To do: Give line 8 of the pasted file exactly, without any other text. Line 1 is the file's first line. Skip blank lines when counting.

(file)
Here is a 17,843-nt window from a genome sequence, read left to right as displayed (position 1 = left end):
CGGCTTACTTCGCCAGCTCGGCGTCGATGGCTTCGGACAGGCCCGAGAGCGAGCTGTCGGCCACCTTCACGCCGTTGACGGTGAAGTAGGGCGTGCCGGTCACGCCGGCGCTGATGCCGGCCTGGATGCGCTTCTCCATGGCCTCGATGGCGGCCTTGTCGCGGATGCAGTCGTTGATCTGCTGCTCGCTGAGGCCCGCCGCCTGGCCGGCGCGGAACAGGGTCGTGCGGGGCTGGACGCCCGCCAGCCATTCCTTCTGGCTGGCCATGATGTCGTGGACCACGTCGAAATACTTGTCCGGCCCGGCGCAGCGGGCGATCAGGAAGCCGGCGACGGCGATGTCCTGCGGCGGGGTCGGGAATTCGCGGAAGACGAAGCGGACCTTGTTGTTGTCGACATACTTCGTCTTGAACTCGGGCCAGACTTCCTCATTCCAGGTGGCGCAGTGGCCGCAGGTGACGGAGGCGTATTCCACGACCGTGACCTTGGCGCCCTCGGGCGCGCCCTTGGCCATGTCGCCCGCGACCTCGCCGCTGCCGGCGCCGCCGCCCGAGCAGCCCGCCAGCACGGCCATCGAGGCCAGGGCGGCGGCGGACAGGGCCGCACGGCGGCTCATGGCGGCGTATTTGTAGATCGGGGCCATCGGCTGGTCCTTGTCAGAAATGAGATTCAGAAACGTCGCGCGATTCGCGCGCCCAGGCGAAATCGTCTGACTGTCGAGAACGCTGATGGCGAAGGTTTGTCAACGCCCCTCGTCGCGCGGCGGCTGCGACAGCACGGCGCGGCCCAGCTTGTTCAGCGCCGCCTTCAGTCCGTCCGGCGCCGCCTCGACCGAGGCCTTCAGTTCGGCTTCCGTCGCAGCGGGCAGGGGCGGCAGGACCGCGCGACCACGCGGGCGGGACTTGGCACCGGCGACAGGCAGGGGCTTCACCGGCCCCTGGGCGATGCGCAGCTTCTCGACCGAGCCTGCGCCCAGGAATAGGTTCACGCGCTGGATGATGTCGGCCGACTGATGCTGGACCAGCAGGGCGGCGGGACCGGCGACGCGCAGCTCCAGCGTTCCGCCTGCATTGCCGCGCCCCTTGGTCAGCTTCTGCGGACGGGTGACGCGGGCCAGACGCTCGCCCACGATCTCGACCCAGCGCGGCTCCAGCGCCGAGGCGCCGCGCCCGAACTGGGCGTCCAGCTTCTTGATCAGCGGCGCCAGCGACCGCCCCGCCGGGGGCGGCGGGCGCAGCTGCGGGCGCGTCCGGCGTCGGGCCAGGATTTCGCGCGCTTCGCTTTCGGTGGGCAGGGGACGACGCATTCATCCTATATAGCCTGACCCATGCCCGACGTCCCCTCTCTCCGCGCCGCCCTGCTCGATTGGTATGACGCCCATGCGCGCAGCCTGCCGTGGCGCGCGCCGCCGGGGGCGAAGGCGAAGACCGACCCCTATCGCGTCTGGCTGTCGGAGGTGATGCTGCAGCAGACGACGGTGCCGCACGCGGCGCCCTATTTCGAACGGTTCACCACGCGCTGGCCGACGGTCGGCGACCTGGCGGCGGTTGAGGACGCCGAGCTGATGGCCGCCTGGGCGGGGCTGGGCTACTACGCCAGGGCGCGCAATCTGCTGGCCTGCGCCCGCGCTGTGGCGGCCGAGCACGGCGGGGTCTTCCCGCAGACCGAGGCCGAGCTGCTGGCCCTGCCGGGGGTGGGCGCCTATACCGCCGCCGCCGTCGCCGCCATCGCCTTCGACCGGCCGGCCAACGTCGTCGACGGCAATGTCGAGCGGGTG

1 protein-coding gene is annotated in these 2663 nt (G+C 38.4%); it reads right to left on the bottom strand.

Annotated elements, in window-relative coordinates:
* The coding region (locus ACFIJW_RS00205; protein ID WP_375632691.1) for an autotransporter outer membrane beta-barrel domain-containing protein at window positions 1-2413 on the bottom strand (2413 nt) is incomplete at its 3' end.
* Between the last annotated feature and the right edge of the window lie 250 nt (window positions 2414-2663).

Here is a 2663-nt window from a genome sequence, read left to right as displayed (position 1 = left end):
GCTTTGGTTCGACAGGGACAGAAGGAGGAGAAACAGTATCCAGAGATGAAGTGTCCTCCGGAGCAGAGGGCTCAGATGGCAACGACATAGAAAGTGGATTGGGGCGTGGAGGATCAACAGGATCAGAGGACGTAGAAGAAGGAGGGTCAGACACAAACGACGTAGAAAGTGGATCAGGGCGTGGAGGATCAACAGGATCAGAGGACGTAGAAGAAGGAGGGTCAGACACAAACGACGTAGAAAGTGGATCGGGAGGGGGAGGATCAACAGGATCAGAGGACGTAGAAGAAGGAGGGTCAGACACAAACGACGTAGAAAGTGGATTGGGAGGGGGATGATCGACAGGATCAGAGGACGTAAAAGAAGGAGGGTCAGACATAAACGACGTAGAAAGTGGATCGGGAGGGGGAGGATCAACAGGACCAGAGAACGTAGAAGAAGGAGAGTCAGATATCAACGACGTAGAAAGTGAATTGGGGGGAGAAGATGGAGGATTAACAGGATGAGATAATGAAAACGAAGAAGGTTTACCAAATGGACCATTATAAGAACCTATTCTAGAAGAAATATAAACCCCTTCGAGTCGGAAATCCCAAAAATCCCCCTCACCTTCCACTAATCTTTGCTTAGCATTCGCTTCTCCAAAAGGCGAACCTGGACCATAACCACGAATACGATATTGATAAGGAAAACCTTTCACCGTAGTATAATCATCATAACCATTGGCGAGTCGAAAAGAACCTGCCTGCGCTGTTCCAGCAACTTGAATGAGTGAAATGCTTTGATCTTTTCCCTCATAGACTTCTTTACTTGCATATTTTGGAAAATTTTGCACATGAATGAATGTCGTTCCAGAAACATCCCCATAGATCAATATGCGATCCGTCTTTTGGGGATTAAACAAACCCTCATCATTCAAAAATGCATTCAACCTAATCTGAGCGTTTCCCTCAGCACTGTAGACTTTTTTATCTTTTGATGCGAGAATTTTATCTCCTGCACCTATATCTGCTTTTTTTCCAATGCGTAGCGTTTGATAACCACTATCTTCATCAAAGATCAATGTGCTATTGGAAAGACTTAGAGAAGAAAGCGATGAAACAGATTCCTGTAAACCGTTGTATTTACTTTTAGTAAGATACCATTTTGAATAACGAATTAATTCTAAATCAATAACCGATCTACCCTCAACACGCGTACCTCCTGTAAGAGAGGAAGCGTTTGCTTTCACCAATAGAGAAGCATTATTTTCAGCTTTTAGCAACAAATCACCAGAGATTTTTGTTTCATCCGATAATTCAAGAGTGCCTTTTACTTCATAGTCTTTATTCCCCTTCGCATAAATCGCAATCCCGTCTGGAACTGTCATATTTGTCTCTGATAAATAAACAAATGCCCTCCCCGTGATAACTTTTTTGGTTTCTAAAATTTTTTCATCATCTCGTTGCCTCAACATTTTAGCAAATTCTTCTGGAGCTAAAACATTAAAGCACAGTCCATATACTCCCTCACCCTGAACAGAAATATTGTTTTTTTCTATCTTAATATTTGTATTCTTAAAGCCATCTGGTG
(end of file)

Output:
GCTTTGGTTCGACAGGGACAGAAGGAGGAGAAACAGTATCCAGAGATGAAGTGTCCTCCGGAGCAGAGGGCTCAGATGGCAACGACATAGAAAGTGGATTGGGGCGTGGAGGATCAACAGGATCAGAGGACGTAGAAGAAGGAGGGTCAGACACAAACGACGTAGAAAGTGGATCAGGGCGTGGAGGATCAACAGGATCAGAGGACGTAGAAGAAGGAGGGTCAGACACAAACGACGTAGAAAGTGGATCGGGAGGGGGAGGATCAACAGGATCAGAGGACGTAGAAGAAGGAGGGTCAGACACAAACGACGTAGAAAGTGGATTGGGAGGGGGATGATCGACAGGATCAGAGGACGTAAAAGAAGGAGGGTCAGACATAAACGACGTAGAAAGTGGATCGGGAGGGGGAGGATCAACAGGACCAGAGAACGTAGAAGAAGGAGAGTCAGATATCAACGACGTAGAAAGTGAATTGGGGGGAGAAGATGGAGGATTAACAGGATGAGATAATGAAAACGAAGAAGGTTTACCAAATGGACCATTATAAGAACCTATTCTAGAAGAAATATAAACCCCTTCGAGTCGGAAATCCCAAAAATCCCCCTCACCTTCCACTAATCTTTGCTTAGCATTCGCTTCTCCAAAAGGCGAACCTGGACCATAACCACGAATACGATATTGATAAGGAAAACCTTTCACCGTAGTATAATCATCATAACCATTGGCGAGTCGAAAAGAACCTGCCTGCGCTGTTCCAGCAACTTGAATGAGTGAAATGCTTTGATCTTTTCCCTCATAGACTTCTTTACTTGCATATTTTGGAAAATTTTGCACATGAATGAATGTCGTTCCAGAAACATCCCCATAGATCAATATGCGATCCGTCTTTTGGGGATTAAACAAACCCTCATCATTCAAAAATGCATTCAACCTAATCTGAGCGTTTCCCTCAGCACTGTAGACTTTTTTATCTTTTGATGCGAGAATTTTATCTCCTGCACCTATATCTGCTTTTTTTCCAATGCGTAGCGTTTGATAACCACTATCTTCATCAAAGATCAATGTGCTATTGGAAAGACTTAGAGAAGAAAGCGATGAAACAGATTCCTGTAAACCGTTGTATTTACTTTTAGTAAGATACCATTTTGAATAACGAATTAATTCTAAATCAATAACCGATCTACCCTCAACACGCGTACCTCCTGTAAGAGAGGAAGCGTTTGCTTTCACCAATAGAGAAGCATTATTTTCAGCTTTTAGCAACAAATCACCAGAGATTTTTGTTTCATCCGATAATTCAAGAGTGCCTTTTACTTCATAGTCTTTATTCCCCTTCGCATAAATCGCAATCCCGTCTGGAACTGTCATATTTGTCTCTGATAAATAAACAAATGCCCTCCCCGTGATAACTTTTTTGGTTTCTAAAATTTTTTCATCATCTCGTTGCCTCAACATTTTAGCAAATTCTTCTGGAGCTAAAACATTAAAGCACAGTCCATATACTCCCTCACCCTGAACAGAAATATTGTTTTTTTCTATCTTAATATTTGTATTCTTAAAGCCATCTGGTG